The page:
CS: On “Black Cats and Crows” there are some full-band songs, some piano-forward songs, and some acoustic guitar songs. Is that pre-planned?
WD: Man, you don’t really know until you get there. I’ve got a really great producer Jim “Moose” Brown. One of the best piano players in the world, he’s in Bob Seger’s Silver Bullet band, Grammy-winning songwriter, Grammy-nominated producer. He can hear things that I can’t even think to hear. When I went in to cut “Black Cats and Crowes,” it wasn’t going to be anything like it is. It was going to be me and a piano, maybe a B3 organ, that was it. But Moose heard more, and it turned out totally different than what I imagined and totally better. I’m really lucky to have that guy.
CS: Tell me about the online shows in what you called the former mancave, and the Hawaiian-shirt performances.
WD: Those things actually, at the time, saved [me]. When the pandemic hit we didn’t have anywhere to play. Just being honest, I was looking at filing bankruptcy. I’m in the t-shirt business, basically. We have to go play shows and sell t-shirts and all of that dried up overnight. I straight up panicked. I was scared. But, I have a great management company; they … promoted those online shows and made sure it all went off without a hitch. They set me up so I wouldn’t lose everything I have.
CS: Have you played Savannah before?
WD: I know I played there a couple of times with Cody in a theater, I can’t remember the name.
CS: Trustees Theater?
WD: That sounds right. Man, I don’t know, I got the memory of a cat. I don’t know if you know about us outlaw country singers, but we drink and smoke a lot. Our short-term memory is hell.
CS: Regarding lyrics, a lot of your stories are autobiographical, but all of them can’t be. How do you make sure you’re giving an authentic voice to stories that aren’t your own?
WD: As a general rule, I like to say that the two most important things to me when writing is perspective and empathy. It’s very difficult to put yourself in someone else’s shoes because you don’t know. The songs I have written that are not about me, there’s been something very close to me where lines cross. “I don’t know how that feels, but I know how this feels, and it sounds to me that it’s like how this feels.” The song “The Sounds of Chains,” my buddy Greg Jones and I wrote after watching a documentary on the Oklahoma City bombing and Timothy McVeigh. He was a veteran and if you listen to interviews, he wasn’t a stupid man. Incredibly misguided, but he wasn’t a fool. What struck me about it was he was so dug into his conviction that he was doing the right thing. He thought he was justified. Completely 100% zero remorse or regret.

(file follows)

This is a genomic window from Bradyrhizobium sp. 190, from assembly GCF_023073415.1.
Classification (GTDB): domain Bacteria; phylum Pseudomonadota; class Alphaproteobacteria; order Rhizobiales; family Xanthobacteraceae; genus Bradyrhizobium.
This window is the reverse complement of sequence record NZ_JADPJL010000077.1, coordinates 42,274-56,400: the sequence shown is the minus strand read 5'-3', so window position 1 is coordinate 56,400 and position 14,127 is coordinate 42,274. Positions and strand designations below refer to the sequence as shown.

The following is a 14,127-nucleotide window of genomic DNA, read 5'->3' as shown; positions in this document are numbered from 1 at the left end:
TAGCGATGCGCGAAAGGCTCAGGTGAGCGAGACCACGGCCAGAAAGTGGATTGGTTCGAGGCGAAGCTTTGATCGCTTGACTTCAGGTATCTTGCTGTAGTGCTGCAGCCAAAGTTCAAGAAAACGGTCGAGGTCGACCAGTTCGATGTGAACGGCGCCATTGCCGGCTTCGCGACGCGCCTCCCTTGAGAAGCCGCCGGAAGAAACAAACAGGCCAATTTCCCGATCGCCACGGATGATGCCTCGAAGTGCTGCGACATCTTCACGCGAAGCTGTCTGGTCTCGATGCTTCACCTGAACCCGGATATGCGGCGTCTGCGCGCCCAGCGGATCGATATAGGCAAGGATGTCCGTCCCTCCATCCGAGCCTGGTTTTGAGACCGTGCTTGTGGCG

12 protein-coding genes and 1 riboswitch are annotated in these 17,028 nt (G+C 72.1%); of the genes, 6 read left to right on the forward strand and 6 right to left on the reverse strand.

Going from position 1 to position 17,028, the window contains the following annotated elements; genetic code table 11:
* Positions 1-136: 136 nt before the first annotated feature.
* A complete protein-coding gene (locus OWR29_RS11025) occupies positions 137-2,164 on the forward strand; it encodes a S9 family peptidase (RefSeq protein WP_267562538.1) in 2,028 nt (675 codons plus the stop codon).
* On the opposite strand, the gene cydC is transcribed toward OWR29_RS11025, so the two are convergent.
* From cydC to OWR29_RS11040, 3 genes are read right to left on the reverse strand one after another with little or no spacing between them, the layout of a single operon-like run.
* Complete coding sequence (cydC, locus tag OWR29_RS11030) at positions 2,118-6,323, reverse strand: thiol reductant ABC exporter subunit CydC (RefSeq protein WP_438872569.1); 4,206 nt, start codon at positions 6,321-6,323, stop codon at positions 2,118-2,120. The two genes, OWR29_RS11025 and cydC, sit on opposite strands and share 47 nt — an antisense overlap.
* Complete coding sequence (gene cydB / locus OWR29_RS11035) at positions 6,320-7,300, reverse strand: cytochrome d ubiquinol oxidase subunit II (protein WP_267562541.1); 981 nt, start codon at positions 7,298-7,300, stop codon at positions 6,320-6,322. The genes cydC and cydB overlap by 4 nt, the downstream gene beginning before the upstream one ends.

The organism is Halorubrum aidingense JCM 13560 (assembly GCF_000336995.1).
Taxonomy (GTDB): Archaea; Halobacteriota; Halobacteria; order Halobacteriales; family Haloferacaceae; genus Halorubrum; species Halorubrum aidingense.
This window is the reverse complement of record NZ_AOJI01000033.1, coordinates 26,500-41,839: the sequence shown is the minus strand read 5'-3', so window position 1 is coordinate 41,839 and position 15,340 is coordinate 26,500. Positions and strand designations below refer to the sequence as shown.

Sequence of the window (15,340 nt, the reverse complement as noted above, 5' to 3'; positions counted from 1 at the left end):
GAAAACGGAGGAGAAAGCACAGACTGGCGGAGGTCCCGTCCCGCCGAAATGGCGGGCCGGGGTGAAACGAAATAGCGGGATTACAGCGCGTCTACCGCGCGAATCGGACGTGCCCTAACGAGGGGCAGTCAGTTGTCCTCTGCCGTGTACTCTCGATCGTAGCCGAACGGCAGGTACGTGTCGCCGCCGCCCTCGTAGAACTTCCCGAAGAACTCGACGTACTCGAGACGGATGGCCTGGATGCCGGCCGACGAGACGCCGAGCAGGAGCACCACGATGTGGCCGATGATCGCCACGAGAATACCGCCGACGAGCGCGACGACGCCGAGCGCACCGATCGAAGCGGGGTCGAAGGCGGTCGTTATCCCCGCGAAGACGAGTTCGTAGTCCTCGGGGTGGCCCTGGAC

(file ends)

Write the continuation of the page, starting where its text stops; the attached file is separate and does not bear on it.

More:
CS: Fully dogmatic.
WD: Yes, he felt he had done no wrong so after we watched it, I said I want to write a song about a guy like that. Somebody who thinks he’s going to glory after doing something so awful. While we didn’t write a song about this crazy militant whatever blowing up and killing a bunch of families, we wrote a song about a guy that had the same wheels turning in his head. He killed his wife and her boyfriend, but he didn’t feel bad about it because they were bad people. So, we wrote that song and I don’t know anybody like that, or I hope I don’t, but after watching that documentary and listening, you see how the same kind of guy can do the same kind of thing for a different reason with the same emotional justification. I try to pick up on things like that when I’m writing. I’d way rather write about things I’ve experienced because it’s easier, but people don’t always want to hear about me.
Given the success he’s found lately, many people do want to hear about Ward Davis and what he has to say. Join them at Victory North, April 10 at 7 p.m., and become one yourself.